Strawberry Festival is almost here

Strawberry+Festival+royalty+and+representatives+pose+for+a+picture+.+The+2019+Ponchatoula+Strawberry+Festival%2C+scheduled+to+run+from+April+12-14%2C+will+be+held+at+the+Memorial+Park.+
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Strawberry Festival is almost here

Strawberry Festival royalty and representatives pose for a picture . The 2019 Ponchatoula Strawberry Festival, scheduled to run from April 12-14, will be held at the Memorial Park.

Strawberry Festival royalty and representatives pose for a picture . The 2019 Ponchatoula Strawberry Festival, scheduled to run from April 12-14, will be held at the Memorial Park.

Courtesy of Ponchatoula Strawberry Festival Inc.

Strawberry Festival royalty and representatives pose for a picture . The 2019 Ponchatoula Strawberry Festival, scheduled to run from April 12-14, will be held at the Memorial Park.

Courtesy of Ponchatoula Strawberry Festival Inc.

Courtesy of Ponchatoula Strawberry Festival Inc.

Strawberry Festival royalty and representatives pose for a picture . The 2019 Ponchatoula Strawberry Festival, scheduled to run from April 12-14, will be held at the Memorial Park.

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Ponchatoula is home to a large strawberry festival of the state. Each year, numerous people from all over the world visit during one weekend to share in various cooked and strawberry-flavored foods.

The 2019 Ponchatoula Strawberry Festival will take place from April 12-14. The festival is located at Memorial Park in Ponchatoula.

Donald Lanier, chairman of the festival, expressed what makes the festival unique.

“Our festival is the largest free festival in the state of Louisiana,” shared Lanier.

“We have a strawberry eating contest. We also have a parade on Saturday morning that runs strictly downtown. It’s a massive parade, and there’s nothing like it around here.”

The first strawberry festival can be traced back 47 years.

“Dr. Charles Gideon, a past mayor, was influential in getting Ponchatoula, the name ‘Strawberry Capital of the World,’ “said Lanier. “He proved more berries were shipped by rail in Ponchatoula than Hammond, and that’s how we got the name. The festival started back in 1972 when it started as a small one block fair to celebrate the strawberries. It’s grown to what it is today and is now comprised of the whole town.”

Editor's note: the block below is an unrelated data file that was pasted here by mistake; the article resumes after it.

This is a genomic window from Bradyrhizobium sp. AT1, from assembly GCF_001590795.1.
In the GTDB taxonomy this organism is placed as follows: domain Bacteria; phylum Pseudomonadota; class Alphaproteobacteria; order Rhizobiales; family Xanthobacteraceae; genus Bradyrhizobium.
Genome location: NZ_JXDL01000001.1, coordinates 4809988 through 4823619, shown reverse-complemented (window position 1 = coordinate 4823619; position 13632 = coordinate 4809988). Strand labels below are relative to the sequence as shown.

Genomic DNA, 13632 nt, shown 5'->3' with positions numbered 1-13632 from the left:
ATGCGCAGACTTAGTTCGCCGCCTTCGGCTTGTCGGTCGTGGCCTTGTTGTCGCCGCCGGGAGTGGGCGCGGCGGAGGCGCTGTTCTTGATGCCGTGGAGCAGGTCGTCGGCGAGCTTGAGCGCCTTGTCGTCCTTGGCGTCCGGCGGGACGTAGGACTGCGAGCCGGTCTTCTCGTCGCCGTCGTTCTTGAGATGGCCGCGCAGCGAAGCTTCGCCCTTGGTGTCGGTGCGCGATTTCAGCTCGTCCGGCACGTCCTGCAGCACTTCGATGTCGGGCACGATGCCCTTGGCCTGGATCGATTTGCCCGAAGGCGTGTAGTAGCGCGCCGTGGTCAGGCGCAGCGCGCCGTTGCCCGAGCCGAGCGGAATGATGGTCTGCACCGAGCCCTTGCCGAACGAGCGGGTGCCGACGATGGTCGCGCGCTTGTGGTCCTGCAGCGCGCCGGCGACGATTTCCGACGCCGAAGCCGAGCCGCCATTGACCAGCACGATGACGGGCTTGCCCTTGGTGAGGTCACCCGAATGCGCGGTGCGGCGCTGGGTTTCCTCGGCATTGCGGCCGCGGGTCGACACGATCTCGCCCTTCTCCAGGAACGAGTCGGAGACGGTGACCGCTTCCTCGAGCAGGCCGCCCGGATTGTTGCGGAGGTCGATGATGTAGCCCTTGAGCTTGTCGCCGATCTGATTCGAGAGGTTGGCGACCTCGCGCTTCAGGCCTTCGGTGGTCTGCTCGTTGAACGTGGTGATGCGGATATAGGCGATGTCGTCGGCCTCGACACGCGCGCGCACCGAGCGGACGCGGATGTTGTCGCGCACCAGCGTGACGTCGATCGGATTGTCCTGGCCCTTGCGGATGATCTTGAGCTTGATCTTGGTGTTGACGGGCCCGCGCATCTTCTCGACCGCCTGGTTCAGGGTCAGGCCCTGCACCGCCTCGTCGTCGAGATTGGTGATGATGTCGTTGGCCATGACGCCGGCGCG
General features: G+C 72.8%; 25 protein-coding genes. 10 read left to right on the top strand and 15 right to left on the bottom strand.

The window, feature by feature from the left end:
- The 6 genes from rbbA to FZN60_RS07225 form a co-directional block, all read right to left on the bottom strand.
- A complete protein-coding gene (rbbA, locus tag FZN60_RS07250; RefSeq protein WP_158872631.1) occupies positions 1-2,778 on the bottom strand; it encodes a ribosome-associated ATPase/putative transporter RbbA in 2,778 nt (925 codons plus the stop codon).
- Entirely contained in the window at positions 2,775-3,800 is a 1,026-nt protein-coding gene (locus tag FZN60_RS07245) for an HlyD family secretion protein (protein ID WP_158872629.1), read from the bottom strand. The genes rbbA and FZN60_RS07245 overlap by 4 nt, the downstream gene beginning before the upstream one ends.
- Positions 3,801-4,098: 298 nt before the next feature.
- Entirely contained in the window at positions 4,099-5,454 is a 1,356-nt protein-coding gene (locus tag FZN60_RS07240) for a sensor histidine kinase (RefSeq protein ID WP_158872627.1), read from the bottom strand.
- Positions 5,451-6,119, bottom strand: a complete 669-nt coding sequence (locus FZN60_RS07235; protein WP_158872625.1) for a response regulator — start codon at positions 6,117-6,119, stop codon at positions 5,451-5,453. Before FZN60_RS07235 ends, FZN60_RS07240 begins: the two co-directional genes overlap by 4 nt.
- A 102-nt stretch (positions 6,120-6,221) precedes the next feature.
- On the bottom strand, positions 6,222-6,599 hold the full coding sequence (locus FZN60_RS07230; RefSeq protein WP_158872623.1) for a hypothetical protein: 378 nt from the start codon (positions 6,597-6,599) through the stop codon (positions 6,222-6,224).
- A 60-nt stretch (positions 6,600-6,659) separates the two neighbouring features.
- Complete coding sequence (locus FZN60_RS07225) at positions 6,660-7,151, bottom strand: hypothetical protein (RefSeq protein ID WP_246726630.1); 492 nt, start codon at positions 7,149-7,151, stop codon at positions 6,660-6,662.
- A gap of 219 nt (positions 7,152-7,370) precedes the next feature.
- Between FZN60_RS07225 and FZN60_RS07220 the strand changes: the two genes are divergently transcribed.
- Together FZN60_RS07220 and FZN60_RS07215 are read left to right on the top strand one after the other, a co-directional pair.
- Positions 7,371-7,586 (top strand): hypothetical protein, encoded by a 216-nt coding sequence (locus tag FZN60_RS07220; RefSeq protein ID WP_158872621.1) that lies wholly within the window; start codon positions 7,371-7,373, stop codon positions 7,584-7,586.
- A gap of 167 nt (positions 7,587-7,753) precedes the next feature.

Jamie Holley, the assistant director of public relations, explained about the board that is in charge of putting the event.

“Our board is responsible for the festival,” stated Holley. “We are made up of voting and appointed members. The voting members are from the local non-profits in the area. The appointed members are the chairman’s pick.”

In addition to making appearances on Fox 8 News, the board gets people’s attention through multiple forms of media.

“We do every part of media that you can imagine, from TV to radio,” shared Lanier. “We take ads out of magazines that cover the south in Mississippi and Alabama. I also do billboards in Hattiesburg and Gulfport to hit the casino traffic.”

The Ponchatoula Strawberry Festival attracts tourists throughout the entire weekend.

“We aim for the day-trippers,” explained Lanier. “We pull a lot of people out of New Orleans and Baton Rouge. We also have full occupancy in all the hotels of the Ponchatoula and Hammond areas as we have people coming from over the world. They call us from England and everywhere. The New Orleans area attracts worldwide attention, so we try to get those people into town.”

The festival provides the main attraction through local farmers from around the area.

“We go to many parishes, St. Tammany, Tangipahoa, Livingston, as any farmers are welcome to bring their berries to sell,” stated Lanier. “We have farmers row right here on sixth street, and the farmers come and set up their berries and sell them, including foods such as delicious strawberry shortcakes.”

In order to make up for the costs of the festival, the board raises revenue strictly through the rides.

“Every bit of money the festival board gets is from the rides,” said Lanier. “All of our food booths are made up of non-profits. We make a little bit off the booths, but it’s pretty much just to cover our insurance for the weekend because we have a pretty steep insurance premium to cover an accident.”

Gary Duplessis, a native of Springfield, shared why he loves taking part in the annual strawberry festival.

“I love helping with the nonprofit organizations and the community,” expressed Duplessis. “ I enjoy the music, sampling all the food and seeing the ideas that the people incorporate into the festival.”

Lanier urged for as many people and students to show support at the upcoming festival.

“We strive to have a good family-friendly atmosphere,” said Lanier. “You want to come and support your organizations and be active in the community, so in the future you can have people come and support you. It’s all a big circle, and it helps keep the community strong.”